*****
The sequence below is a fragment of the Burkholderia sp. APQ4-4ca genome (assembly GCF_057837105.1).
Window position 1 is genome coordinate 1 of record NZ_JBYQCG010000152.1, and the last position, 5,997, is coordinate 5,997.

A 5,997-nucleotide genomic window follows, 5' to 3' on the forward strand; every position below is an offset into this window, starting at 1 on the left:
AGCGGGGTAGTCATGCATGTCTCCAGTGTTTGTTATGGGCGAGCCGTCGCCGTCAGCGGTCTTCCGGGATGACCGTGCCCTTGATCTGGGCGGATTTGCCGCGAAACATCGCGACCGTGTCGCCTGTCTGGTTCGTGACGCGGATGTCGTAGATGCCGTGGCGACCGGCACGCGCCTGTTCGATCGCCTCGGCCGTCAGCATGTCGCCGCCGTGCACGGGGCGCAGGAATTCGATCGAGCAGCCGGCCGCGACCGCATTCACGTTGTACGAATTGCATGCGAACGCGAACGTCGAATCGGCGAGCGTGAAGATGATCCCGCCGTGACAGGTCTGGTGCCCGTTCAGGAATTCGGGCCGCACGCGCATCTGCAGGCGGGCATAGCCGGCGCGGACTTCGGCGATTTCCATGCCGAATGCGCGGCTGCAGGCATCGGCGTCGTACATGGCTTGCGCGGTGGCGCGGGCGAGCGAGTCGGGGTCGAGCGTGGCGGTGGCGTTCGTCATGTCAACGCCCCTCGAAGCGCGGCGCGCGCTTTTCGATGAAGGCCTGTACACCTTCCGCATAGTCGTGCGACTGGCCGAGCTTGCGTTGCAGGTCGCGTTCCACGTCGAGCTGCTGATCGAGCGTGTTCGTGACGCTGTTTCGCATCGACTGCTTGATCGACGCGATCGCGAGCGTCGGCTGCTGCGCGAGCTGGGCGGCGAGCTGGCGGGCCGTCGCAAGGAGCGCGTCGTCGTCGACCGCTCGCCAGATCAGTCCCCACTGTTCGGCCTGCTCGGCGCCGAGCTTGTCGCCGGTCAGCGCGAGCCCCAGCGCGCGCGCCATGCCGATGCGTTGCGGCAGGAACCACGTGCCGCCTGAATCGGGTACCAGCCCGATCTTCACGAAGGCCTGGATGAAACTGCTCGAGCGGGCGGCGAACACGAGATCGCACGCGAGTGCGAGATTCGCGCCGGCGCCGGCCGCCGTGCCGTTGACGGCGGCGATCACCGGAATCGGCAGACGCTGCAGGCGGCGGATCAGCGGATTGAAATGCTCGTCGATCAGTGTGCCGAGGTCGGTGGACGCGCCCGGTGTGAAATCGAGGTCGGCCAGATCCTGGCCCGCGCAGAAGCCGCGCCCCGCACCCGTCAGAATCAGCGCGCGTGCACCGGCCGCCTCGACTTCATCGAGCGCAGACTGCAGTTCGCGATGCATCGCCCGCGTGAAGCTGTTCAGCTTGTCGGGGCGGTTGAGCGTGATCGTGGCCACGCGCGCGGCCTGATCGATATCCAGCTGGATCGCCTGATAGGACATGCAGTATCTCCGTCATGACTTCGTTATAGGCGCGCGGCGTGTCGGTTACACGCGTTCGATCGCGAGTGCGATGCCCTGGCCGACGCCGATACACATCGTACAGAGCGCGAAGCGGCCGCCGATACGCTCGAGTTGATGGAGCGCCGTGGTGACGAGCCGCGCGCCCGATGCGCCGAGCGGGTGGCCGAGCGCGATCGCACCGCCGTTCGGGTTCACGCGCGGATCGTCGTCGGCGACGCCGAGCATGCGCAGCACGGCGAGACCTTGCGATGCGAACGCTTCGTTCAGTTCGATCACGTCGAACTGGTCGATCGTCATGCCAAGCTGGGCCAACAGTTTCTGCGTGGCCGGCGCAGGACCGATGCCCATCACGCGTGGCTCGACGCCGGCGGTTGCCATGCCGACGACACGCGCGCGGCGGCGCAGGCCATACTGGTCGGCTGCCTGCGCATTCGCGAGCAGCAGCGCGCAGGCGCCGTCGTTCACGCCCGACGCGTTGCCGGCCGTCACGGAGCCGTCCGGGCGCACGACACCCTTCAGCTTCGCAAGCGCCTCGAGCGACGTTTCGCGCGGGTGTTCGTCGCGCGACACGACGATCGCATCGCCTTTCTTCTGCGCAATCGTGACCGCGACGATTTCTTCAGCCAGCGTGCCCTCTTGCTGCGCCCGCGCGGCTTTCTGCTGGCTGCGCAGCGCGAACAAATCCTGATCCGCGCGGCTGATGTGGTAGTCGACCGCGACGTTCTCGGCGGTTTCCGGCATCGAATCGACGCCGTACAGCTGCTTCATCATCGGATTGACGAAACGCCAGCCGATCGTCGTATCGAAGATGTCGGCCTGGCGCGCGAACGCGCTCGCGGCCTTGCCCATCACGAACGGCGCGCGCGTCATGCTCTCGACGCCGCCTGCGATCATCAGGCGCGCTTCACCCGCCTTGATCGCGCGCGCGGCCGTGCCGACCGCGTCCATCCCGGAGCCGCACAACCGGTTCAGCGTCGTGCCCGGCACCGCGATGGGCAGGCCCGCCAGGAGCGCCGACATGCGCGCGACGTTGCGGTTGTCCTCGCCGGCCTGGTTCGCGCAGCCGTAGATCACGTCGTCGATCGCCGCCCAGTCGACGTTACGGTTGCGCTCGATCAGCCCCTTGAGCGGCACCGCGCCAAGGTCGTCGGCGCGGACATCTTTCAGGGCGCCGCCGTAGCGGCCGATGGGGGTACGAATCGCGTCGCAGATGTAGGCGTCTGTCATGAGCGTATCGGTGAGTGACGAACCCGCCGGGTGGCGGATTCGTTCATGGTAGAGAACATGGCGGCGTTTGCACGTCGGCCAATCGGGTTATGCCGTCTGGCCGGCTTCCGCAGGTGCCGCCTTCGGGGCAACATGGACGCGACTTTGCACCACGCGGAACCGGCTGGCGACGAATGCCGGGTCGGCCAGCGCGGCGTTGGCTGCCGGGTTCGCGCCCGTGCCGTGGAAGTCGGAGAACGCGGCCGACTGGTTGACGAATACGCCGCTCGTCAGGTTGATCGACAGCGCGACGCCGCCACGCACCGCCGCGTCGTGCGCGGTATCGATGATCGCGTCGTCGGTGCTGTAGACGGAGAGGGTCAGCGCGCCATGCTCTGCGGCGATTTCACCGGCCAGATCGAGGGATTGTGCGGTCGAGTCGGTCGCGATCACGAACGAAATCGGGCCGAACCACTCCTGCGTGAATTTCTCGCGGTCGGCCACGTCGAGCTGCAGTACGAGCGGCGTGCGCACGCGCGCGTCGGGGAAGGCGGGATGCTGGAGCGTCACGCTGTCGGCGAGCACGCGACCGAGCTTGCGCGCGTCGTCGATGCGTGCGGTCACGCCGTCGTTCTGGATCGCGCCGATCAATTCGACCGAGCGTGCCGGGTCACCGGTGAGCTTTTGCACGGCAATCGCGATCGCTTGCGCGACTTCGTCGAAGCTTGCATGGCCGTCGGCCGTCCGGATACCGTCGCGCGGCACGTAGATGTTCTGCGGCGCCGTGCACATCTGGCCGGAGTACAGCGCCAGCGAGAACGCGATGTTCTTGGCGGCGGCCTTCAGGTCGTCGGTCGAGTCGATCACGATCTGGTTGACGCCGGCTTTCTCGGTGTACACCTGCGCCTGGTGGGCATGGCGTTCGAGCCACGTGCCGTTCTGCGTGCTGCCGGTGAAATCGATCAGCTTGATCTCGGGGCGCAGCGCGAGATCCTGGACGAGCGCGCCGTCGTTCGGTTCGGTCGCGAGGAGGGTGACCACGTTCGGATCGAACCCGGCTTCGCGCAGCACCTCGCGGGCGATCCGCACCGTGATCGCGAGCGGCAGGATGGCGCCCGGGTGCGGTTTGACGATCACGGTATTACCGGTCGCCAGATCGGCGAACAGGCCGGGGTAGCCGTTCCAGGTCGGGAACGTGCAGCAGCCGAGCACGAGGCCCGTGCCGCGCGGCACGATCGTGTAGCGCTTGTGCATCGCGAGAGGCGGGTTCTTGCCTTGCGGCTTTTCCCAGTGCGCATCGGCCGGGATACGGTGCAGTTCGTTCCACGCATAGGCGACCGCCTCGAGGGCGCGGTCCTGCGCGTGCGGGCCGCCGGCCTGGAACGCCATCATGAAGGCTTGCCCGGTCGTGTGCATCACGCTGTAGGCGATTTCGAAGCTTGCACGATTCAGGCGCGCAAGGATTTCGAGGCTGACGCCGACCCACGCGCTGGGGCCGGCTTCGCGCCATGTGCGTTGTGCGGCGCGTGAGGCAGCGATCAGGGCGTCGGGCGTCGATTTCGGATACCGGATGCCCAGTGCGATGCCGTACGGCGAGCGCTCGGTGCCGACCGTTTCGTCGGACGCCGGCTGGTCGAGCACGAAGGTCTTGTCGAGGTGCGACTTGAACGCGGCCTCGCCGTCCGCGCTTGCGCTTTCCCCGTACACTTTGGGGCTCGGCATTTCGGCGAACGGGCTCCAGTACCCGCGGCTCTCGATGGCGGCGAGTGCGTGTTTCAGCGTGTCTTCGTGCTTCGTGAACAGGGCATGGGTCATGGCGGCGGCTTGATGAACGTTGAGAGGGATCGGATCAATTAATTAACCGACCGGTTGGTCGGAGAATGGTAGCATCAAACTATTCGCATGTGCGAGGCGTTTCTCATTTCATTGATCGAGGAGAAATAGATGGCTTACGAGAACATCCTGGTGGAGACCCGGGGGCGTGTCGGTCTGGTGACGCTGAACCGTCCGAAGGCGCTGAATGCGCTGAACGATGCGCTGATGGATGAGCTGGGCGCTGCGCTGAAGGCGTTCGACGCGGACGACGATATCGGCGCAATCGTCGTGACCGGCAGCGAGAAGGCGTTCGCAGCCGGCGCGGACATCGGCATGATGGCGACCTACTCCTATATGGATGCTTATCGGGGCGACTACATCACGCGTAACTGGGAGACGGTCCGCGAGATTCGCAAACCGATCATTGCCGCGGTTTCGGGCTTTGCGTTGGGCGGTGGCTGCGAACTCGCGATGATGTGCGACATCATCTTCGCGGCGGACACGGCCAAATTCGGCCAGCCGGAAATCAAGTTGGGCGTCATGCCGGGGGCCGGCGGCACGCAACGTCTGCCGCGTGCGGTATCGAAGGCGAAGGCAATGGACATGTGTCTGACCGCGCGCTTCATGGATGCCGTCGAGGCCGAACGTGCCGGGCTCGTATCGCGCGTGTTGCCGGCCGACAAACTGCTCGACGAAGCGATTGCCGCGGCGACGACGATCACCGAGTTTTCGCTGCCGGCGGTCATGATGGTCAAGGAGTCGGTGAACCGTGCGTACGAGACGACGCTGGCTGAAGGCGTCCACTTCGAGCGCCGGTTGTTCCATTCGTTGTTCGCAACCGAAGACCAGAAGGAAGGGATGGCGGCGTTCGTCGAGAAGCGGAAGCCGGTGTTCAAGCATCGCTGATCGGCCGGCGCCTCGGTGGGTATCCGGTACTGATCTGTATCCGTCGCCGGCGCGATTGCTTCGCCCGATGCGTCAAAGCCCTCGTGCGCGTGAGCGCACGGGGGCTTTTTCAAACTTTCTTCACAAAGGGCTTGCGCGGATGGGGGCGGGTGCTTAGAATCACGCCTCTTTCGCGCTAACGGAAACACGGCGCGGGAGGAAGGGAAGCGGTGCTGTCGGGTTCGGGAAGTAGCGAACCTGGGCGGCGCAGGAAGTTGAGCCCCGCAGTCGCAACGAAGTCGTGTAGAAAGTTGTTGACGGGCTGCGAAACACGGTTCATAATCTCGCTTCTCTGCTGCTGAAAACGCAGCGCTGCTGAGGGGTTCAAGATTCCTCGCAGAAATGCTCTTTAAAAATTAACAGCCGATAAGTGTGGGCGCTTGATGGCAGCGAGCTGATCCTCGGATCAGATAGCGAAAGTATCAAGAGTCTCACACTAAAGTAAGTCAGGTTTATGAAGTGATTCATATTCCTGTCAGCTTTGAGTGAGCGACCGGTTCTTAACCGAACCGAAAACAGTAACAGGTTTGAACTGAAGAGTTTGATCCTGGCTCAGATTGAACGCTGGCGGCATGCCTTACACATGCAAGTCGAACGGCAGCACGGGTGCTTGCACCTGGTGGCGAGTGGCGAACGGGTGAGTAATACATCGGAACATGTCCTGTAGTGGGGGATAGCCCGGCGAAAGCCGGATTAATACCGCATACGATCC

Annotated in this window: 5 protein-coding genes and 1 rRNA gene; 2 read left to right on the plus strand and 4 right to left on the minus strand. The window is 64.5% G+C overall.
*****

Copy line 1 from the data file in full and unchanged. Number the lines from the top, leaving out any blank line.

The sequence below is a fragment of the Burkholderia sp. APQ4-4ca genome (assembly GCF_057837105.1).